Pretty simple question. I came across a sentence

Er ist zugleich ein Schüler und ein Lehrer.

Questions of word choice aside, my gut feeling is that this is not correct usage of articles and should instead be

Er ist zugleich Schüler und Lehrer

as I always learned no articles before professions and countries rule (with the exceptions of die Schweiz etc). I was not however aware of any exceptions for the professions aspect, but perhaps the inclusion of zugleich changes this? Anyway, would love to hear your thoughts!

  • 1
    The rule "no article before professions" is true if you want to point out the affiliation to the group. "Er ist ein Lehrer/Schüler" is absolutely correct.
    – Em1
    Commented Jun 3, 2015 at 14:56
  • The rule concerning countries is wrong. Most countries, but not all, have no article. The countries that do have an article, you can find here: german.stackexchange.com/questions/12078/…
    – Toscho
    Commented Dec 9, 2018 at 11:08
  • 1
    @Toscho: Für was hältst Du "die Schweiz etc.", nicht für Länder? Commented Dec 9, 2018 at 14:38
  • @userunknown Entsprechend kannst du auch die Regel „Alle Primzahlen sind gerade (außer 3, etc.).“ bilden. Eine Regel, die eine Allaussage auf einer Menge formuliert, aber Außnamen für einen relevanten Anteil der Elemente dieser Menge braucht, taugt nicht viel als Regel. Wenn dir „die Regel ist falsch“ ein zu hartes Urteil erscheint, dann weiche ich das gerne für die auf.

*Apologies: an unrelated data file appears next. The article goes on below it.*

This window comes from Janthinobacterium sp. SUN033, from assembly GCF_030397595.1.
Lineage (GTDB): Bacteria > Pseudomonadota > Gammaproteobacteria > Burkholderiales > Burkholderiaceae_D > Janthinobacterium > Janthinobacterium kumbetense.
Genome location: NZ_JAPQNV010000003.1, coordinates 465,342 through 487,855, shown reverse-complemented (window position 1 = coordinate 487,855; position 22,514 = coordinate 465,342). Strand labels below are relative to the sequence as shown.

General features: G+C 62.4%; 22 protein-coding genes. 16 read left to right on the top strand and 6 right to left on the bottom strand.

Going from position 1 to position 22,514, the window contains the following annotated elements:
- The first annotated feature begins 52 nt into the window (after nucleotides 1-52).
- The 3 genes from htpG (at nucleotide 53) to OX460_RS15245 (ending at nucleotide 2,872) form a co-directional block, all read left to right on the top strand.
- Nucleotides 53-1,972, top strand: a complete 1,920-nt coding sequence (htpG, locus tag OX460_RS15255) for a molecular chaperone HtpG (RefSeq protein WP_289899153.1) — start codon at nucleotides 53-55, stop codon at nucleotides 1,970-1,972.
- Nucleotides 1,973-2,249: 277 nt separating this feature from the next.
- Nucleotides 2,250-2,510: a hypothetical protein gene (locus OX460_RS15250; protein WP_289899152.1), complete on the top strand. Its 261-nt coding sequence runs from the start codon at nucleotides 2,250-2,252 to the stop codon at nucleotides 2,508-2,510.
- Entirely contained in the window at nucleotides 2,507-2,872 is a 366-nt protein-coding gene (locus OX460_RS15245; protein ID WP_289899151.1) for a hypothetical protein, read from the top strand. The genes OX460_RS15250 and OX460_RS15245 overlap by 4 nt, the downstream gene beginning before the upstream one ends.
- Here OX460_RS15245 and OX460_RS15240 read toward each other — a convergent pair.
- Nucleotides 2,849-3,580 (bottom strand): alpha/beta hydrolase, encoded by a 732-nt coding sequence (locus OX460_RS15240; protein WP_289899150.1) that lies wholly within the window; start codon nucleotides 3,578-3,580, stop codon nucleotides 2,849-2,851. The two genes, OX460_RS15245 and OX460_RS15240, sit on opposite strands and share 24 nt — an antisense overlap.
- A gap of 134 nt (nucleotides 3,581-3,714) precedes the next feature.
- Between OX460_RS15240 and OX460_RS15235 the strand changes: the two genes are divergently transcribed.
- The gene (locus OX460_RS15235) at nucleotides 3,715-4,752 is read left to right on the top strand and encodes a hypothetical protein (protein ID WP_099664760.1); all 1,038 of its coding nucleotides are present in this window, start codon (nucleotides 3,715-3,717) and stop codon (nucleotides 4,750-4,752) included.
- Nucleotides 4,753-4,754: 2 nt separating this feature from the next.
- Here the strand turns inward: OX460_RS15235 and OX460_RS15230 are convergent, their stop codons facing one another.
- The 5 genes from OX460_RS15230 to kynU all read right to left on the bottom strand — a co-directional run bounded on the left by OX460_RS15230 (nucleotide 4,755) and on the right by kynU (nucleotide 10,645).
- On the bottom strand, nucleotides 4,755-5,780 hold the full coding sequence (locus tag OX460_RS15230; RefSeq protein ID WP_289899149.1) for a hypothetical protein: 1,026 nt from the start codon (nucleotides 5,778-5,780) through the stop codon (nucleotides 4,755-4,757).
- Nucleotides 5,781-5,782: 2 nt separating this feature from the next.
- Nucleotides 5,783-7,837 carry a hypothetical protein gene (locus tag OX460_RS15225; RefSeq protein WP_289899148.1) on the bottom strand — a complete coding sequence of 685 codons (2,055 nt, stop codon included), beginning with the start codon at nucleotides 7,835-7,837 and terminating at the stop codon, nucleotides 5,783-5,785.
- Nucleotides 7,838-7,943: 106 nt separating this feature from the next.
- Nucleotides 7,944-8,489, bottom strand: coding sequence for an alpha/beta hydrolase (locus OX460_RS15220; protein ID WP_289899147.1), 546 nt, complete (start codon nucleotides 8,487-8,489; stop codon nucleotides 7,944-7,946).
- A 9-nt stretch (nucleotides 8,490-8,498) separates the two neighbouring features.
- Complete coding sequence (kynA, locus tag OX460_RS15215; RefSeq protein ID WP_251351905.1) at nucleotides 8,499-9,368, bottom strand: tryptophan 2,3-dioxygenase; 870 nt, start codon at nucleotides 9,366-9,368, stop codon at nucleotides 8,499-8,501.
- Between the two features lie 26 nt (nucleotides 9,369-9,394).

– Toscho
    Commented Jan 2, 2019 at 21:40

3 Answers 3


I wouldn’t know where a rule ‘no articles before professions or countries’ would stem from.

Das ist ein Bauarbeiter. Er kommt aus dem Vereinigten Königreich.

Raif wohnt im Irak. Er ist ein Blogger.

In der Mongolei wirst du einen Hirten treffen.

Especially the ‘countries’ part of the rule already has so many exceptions spanning all grammatical gender that there is no point in keeping it up. But also the ‘professions’ part is very weak. You can maybe turn it into a much more restricted ‘if talking about your own profession in a sentence that starts with ich bin, do not use an article’, but that’s not something I would call a rule of any kind.

So such a rule does not exist for German and all sentences here are completely valid. Funnily, that goes for both:

Er ist ein Schüler und ein Lehrer zugleich.
Er ist Schüler und Lehrer zugleich.

(The usage of an article very slightly changes the nuance of a sentence. It’s not always possible just like leaving it out isn’t always possible. But trying to get behind these nuances would be too much for the margin of this answer.)


The grammatical phenomenon here is called referentiality: the article (or its absence) marks whether one refers to

  • One certain thing or person, which has been introduced in the context (definite): the pupil / der Schüler "Der Schüler ging dann mit Kopfschmerzen nach Hause."
  • One certain thing or person, which has not been introduced in the context yet (indefinite): a pupil / ein Schüler "Ein Schüler beklagte sich bei seinem Lehrer über Kopfschmerzen."